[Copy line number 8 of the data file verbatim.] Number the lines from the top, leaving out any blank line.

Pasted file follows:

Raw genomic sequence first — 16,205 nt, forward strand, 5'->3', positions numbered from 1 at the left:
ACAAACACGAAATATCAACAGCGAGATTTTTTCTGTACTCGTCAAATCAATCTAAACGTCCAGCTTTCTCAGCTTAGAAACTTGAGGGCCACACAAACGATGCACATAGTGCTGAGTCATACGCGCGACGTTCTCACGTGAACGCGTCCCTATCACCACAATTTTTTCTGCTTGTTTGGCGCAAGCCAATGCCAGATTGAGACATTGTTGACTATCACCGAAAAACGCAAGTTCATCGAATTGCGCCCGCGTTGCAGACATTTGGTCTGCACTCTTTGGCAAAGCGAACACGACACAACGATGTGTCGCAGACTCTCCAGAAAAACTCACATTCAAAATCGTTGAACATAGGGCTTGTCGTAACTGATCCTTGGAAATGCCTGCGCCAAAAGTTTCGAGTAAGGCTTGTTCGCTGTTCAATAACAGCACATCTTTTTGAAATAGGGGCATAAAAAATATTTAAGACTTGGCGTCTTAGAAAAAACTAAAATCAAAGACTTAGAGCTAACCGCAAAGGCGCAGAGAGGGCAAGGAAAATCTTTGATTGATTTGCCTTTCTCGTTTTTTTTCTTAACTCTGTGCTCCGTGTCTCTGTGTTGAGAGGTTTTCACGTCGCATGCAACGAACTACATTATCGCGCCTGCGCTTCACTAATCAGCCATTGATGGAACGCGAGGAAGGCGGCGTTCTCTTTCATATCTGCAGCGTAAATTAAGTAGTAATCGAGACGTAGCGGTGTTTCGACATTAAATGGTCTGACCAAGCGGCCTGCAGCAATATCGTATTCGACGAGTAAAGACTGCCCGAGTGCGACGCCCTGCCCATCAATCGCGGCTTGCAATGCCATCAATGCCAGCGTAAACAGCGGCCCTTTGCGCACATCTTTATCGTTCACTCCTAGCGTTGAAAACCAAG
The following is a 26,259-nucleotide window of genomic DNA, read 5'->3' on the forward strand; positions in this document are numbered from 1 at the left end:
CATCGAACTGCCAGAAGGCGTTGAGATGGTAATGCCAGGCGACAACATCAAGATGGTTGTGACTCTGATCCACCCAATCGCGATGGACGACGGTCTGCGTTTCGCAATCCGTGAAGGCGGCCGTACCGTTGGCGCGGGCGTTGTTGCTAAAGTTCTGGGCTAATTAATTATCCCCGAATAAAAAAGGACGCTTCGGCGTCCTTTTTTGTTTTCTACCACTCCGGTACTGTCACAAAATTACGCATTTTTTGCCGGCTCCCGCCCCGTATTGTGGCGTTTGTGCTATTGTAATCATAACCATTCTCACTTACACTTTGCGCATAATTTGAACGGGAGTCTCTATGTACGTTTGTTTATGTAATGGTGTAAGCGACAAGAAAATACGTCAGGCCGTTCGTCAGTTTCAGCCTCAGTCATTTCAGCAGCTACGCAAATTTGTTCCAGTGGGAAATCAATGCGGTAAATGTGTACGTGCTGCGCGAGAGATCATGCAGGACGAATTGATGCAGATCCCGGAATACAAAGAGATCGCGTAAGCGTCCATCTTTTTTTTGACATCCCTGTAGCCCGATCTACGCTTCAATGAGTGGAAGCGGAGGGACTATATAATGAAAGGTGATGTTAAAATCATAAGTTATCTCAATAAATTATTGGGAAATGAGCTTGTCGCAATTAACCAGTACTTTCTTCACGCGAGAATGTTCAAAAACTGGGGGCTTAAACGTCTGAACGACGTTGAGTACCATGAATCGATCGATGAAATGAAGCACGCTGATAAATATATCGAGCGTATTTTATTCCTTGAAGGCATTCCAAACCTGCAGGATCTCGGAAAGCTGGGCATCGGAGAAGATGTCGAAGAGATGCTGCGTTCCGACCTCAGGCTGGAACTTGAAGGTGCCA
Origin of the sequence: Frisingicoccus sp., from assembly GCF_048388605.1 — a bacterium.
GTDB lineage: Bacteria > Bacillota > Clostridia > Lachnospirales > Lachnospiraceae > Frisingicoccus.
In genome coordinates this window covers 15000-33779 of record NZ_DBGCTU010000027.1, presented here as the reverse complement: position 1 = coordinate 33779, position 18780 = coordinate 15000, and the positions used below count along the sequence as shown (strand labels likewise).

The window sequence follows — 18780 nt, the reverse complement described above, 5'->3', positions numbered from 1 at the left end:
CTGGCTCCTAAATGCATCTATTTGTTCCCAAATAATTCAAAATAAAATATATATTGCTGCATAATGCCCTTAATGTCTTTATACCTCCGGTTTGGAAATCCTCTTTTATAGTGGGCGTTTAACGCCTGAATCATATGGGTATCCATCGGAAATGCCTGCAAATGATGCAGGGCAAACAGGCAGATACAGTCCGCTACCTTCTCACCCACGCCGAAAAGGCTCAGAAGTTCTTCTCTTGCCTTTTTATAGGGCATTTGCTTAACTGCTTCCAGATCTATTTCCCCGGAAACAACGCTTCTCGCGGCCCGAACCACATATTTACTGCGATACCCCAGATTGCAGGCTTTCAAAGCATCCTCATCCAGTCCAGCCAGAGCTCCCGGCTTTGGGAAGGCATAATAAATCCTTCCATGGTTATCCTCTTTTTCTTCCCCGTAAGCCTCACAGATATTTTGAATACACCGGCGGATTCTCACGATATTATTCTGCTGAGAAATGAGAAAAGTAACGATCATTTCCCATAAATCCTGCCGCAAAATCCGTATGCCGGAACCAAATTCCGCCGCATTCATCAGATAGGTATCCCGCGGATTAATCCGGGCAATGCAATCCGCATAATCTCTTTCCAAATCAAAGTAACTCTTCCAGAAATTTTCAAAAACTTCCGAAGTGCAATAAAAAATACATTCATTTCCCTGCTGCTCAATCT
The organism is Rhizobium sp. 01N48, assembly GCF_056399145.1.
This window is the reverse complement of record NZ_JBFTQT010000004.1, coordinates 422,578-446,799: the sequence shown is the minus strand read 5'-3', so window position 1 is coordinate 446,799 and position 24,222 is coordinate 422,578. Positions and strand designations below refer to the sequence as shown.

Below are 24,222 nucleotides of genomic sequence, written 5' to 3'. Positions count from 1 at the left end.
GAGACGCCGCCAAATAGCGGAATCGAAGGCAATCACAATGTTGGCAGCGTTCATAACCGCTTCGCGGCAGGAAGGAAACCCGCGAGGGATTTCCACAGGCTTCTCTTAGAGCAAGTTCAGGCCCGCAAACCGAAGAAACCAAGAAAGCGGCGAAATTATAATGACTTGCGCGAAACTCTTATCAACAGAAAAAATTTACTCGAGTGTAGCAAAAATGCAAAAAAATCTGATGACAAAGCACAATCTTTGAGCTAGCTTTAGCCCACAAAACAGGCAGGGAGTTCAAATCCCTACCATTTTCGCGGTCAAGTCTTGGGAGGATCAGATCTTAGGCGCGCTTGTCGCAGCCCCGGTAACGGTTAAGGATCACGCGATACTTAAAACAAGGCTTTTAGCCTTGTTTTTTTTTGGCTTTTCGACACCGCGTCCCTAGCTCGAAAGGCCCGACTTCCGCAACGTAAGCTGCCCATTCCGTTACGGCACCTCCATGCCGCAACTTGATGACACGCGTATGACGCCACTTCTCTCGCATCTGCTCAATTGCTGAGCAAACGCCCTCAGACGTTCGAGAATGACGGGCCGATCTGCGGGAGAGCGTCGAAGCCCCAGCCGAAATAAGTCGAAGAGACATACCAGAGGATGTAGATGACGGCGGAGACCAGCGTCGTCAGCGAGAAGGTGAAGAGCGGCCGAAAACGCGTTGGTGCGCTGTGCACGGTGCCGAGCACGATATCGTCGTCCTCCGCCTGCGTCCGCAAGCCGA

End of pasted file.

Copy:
The window sequence follows — 18780 nt, the reverse complement described above, 5'->3', positions numbered from 1 at the left end: